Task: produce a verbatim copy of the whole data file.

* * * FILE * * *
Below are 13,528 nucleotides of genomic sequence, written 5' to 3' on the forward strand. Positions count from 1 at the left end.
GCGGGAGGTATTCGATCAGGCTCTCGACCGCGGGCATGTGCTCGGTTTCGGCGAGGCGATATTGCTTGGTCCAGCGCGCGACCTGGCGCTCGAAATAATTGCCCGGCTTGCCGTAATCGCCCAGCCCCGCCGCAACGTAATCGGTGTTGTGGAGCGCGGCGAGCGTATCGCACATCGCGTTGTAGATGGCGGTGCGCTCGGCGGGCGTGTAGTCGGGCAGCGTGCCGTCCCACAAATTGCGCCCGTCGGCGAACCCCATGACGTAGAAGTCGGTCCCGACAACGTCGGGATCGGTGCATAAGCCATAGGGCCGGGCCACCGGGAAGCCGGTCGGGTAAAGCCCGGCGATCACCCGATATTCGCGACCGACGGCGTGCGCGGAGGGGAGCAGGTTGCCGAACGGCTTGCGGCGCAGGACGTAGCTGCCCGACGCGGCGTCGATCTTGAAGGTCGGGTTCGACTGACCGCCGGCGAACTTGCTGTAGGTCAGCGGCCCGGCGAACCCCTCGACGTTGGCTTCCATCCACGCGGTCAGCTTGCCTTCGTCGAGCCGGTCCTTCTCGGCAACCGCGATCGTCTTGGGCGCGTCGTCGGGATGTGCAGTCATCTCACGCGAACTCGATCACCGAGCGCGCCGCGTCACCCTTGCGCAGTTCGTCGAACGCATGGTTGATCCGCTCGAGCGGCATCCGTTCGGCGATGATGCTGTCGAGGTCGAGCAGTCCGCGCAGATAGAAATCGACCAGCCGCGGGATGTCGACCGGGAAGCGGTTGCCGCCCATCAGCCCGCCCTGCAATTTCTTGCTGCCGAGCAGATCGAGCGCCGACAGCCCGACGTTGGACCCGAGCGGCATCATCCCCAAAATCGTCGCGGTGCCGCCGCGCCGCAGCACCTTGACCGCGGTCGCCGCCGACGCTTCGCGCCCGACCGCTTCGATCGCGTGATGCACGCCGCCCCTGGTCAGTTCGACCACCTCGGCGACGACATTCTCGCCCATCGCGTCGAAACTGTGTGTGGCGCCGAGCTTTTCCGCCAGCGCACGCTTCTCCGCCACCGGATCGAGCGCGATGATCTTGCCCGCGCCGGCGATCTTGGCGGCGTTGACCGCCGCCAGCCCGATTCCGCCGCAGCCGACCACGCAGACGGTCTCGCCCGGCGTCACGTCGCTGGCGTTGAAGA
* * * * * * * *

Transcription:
Below are 13,528 nucleotides of genomic sequence, written 5' to 3' on the forward strand. Positions count from 1 at the left end.
GCGGGAGGTATTCGATCAGGCTCTCGACCGCGGGCATGTGCTCGGTTTCGGCGAGGCGATATTGCTTGGTCCAGCGCGCGACCTGGCGCTCGAAATAATTGCCCGGCTTGCCGTAATCGCCCAGCCCCGCCGCAACGTAATCGGTGTTGTGGAGCGCGGCGAGCGTATCGCACATCGCGTTGTAGATGGCGGTGCGCTCGGCGGGCGTGTAGTCGGGCAGCGTGCCGTCCCACAAATTGCGCCCGTCGGCGAACCCCATGACGTAGAAGTCGGTCCCGACAACGTCGGGATCGGTGCATAAGCCATAGGGCCGGGCCACCGGGAAGCCGGTCGGGTAAAGCCCGGCGATCACCCGATATTCGCGACCGACGGCGTGCGCGGAGGGGAGCAGGTTGCCGAACGGCTTGCGGCGCAGGACGTAGCTGCCCGACGCGGCGTCGATCTTGAAGGTCGGGTTCGACTGACCGCCGGCGAACTTGCTGTAGGTCAGCGGCCCGGCGAACCCCTCGACGTTGGCTTCCATCCACGCGGTCAGCTTGCCTTCGTCGAGCCGGTCCTTCTCGGCAACCGCGATCGTCTTGGGCGCGTCGTCGGGATGTGCAGTCATCTCACGCGAACTCGATCACCGAGCGCGCCGCGTCACCCTTGCGCAGTTCGTCGAACGCATGGTTGATCCGCTCGAGCGGCATCCGTTCGGCGATGATGCTGTCGAGGTCGAGCAGTCCGCGCAGATAGAAATCGACCAGCCGCGGGATGTCGACCGGGAAGCGGTTGCCGCCCATCAGCCCGCCCTGCAATTTCTTGCTGCCGAGCAGATCGAGCGCCGACAGCCCGACGTTGGACCCGAGCGGCATCATCCCCAAAATCGTCGCGGTGCCGCCGCGCCGCAGCACCTTGACCGCGGTCGCCGCCGACGCTTCGCGCCCGACCGCTTCGATCGCGTGATGCACGCCGCCCCTGGTCAGTTCGACCACCTCGGCGACGACATTCTCGCCCATCGCGTCGAAACTGTGTGTGGCGCCGAGCTTTTCCGCCAGCGCACGCTTCTCCGCCACCGGATCGAGCGCGATGATCTTGCCCGCGCCGGCGATCTTGGCGGCGTTGACCGCCGCCAGCCCGATTCCGCCGCAGCCGACCACGCAGACGGTCTCGCCCGGCGTCACGTCGCTGGCGTTGAAGA